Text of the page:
. . . O downy sprat,
That crocodile is Ajax; loathed, but long lived:
And though his mind is worlds away his eye
Has registered your blip long since,
Signalled his back to bend, his fingers to select
A stone, young Manto, bigger than your head,
Rowed back his elbow, thrown it true, and, true,
It did not, was not aimed at you, that hit
The left horse—splat!—between its gentle eyes,
Dead on the hoof and dragged its tracemate down,
And forwarding your body through the air,
Your please-Prince-Hector-help-me open mouth
Swallowed the nose of Ajax’ canted spear . . .

And like a man who thrusts a glowing rake
Into an opened furnace, Ajax picked
Dandiprat Manto off his spear . . .

No one could mistake the mock-heroic “splat” as anything other than cartoonish clowning around. And yet the insouciance of Logue’s voice in depicting Manto’s death is heightened by the fact that Logue himself would seem to have cobbled together various other death scenes to make this one. Interpolated or not, the adolescent boy’s pleading mouth swallowing “the nose of Ajax’ canted spear” is rendered with such casual brutality and accuracy that the complex of feeling seesaws between splatter-fest B movie horror and the awful sensation that the boy’s life cut short is about as meaningful as molten slag being raked at in a furnace. It’s as if Logue had almost completely dispensed with any form of consolatory dignity to be found in the way a man meets his death.

However, lest this tone becomes monotonous, Logue leavens the gore-fest with touches of nuance and more modulated feeling, as in his ready sympathy for the horse and its “gentle eyes”; but as for talk of glory to be won, or fame that lives on, he has trimmed the extended similes and epithets that endorse glory and pointedly tells the story much more closely to the ordinary soldier’s point of view. Rather than allowing the heroes, as Homer does, to dominate, the bigshots’ threats and rallying cries are undercut by the nobodies’ critique as articulated by Thersites: the whole Greek-Trojan quarrel over Helen, not to mention between Achilles and Agamemnon, is from the point of view of the ranks ridiculously trivial—especially since they are the poor bastards doing the dying—and for what?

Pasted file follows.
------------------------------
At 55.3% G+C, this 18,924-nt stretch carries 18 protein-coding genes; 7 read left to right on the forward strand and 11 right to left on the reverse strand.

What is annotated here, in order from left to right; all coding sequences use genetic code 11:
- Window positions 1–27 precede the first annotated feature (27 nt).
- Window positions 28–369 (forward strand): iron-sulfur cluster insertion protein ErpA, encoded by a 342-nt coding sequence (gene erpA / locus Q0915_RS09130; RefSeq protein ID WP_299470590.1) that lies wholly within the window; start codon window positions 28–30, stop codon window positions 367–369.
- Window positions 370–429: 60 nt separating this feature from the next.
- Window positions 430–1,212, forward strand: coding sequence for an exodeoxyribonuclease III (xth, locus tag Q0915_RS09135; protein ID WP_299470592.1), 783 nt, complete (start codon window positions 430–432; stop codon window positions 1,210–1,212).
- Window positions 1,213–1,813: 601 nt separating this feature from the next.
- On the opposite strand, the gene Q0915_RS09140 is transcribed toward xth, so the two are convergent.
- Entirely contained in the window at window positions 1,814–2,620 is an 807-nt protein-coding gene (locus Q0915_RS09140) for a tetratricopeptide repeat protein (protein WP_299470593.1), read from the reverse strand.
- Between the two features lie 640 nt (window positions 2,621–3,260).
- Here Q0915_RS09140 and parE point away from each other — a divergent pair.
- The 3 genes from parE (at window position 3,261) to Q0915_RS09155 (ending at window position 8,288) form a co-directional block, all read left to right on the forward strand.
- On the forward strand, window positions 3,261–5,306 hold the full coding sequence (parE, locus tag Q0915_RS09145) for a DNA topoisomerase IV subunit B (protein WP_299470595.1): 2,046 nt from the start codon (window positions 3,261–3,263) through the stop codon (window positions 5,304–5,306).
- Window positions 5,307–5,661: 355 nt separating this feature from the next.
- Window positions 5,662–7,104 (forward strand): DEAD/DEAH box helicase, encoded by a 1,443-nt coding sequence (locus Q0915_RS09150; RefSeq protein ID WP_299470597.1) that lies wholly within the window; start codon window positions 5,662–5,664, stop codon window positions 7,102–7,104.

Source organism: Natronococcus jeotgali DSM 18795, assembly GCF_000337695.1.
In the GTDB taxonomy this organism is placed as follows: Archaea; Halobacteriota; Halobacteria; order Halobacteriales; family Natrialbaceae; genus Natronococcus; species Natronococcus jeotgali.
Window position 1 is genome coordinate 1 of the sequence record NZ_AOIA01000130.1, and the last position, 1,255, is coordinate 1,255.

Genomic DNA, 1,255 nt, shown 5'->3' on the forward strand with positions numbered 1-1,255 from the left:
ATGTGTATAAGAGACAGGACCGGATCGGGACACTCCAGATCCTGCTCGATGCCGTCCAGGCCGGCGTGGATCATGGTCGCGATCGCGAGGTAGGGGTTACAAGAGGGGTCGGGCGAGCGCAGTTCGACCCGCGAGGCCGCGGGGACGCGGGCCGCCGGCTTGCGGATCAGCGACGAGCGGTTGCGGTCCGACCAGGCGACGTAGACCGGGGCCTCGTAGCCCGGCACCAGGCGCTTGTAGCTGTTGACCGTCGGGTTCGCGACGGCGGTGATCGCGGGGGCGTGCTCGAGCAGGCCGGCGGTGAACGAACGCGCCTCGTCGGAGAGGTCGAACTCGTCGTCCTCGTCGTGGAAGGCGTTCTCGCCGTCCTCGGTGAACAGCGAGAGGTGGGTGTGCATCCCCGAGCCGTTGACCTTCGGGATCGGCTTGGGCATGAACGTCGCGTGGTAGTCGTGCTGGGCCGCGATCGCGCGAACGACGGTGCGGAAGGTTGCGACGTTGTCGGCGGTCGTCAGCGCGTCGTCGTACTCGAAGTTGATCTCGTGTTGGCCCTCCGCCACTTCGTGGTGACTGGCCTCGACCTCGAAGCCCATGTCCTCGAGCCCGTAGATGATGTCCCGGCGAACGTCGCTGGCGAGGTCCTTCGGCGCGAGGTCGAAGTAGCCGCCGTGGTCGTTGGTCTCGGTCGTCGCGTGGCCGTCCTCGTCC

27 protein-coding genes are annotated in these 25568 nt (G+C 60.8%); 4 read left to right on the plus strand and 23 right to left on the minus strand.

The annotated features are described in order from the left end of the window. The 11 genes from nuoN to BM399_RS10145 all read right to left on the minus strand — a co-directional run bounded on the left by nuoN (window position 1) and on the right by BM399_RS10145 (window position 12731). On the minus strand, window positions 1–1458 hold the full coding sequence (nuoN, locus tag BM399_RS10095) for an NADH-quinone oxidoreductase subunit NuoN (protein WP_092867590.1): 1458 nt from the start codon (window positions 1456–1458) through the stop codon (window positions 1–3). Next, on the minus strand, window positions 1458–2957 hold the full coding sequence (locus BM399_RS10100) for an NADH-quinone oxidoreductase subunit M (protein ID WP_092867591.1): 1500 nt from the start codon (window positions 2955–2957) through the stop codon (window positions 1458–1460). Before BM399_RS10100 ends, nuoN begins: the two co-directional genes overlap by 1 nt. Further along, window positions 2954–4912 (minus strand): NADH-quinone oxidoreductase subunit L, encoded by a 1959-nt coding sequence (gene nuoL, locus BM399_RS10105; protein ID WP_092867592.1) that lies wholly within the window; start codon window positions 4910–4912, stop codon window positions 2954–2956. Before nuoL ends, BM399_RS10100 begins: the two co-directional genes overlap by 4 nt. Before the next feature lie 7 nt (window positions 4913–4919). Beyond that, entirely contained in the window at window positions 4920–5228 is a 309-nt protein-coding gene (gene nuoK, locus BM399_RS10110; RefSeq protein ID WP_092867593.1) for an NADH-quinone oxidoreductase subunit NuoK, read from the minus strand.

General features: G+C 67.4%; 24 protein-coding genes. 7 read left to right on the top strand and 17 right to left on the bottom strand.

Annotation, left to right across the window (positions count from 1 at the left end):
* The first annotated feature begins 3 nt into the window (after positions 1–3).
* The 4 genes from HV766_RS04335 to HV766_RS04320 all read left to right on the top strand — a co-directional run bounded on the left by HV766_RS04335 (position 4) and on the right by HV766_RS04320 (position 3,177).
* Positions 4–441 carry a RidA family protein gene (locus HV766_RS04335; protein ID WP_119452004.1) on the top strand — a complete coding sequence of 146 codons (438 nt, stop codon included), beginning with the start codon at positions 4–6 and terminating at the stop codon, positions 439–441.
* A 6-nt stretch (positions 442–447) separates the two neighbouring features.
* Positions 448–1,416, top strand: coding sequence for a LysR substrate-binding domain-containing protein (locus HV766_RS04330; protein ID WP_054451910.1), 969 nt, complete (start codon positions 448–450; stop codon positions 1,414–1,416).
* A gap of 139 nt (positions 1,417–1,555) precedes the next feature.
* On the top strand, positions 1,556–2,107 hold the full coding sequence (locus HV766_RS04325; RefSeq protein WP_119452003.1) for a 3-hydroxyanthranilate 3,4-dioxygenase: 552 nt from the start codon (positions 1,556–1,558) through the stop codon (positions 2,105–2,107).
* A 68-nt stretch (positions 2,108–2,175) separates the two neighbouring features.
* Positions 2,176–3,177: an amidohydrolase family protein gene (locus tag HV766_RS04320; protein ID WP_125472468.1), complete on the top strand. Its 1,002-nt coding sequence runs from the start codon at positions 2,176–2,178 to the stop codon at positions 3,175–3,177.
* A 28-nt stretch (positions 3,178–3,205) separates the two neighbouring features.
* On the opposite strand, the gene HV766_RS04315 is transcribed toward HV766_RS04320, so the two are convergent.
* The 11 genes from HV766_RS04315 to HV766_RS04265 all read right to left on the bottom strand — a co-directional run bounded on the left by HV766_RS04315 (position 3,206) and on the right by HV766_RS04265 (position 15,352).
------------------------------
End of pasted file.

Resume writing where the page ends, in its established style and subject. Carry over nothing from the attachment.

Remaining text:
The climax of Logue’s transformation of The Iliad is in fact an anti-climax: he focuses on a moment when the soldiers are waking up just before going into battle. And suddenly the pose of irony is dropped for that clear-sighted “incurable bitterness” that Weil brilliantly proposes as the poem’s source of uniqueness, its harsh integrity, “a bitterness that proceeds from tenderness and that spreads over the whole human race, impartial as sunlight.” This forms the bedrock underlying Logue’s version, a version set parallel to Homer, but not so distant as to lose the essential quality of that impartial brilliance. It’s a brilliance like the flash of a missile just as it explodes, a brilliance in which a city’s destruction is the worst experience that any human being can undergo. After all, who can be said to experience the full meaning of “global warming” or “nuclear war?” Our perspective is mercifully foreclosed so that our imaginings of the very worst our age will inflict on future generations is still vague and shadowy. It’s as if the scale of coming catastrophe flickering back from the future is a kind of magic lantern show in comparison to what is actually coming. And yet this limited perspective is ennobled by this “coloring of bitterness,” a bitterness that nonetheless never drops “into lamentation.” Here is Logue articulating in his own way the precise contour of that bitterness, but made all the more poignant because sleep, the great equalizer, has momentarily leveled the ranks:

Whatever caught and brought and kept them here
Under Troy’s ochre wall for ten burnt years,
Is lost: And for a while, they join a terrible equality;
Are virtuous, self-sacrificing, free;
And so insidious is this liberty
That those surviving it will bear
An even greater servitude to its root:
Believing they were whole, while they were brave;
That they were rich, because their loot was great;
That war was meaningful, because they lost their friends.

The tough-minded and tender nature of these contradictory realizations honors Weil’s concept of bitterness, but they go beyond the automaton nature of force to reduce human beings to mere corpses. These lines articulate the losses of the nobodies and the bigshots alike while at the same time acknowledging the insidiousness of a liberty that supposedly makes war meaningful because each person’s grief for the violent deaths of their comrades quickens one’s own sense of being. But at what cost?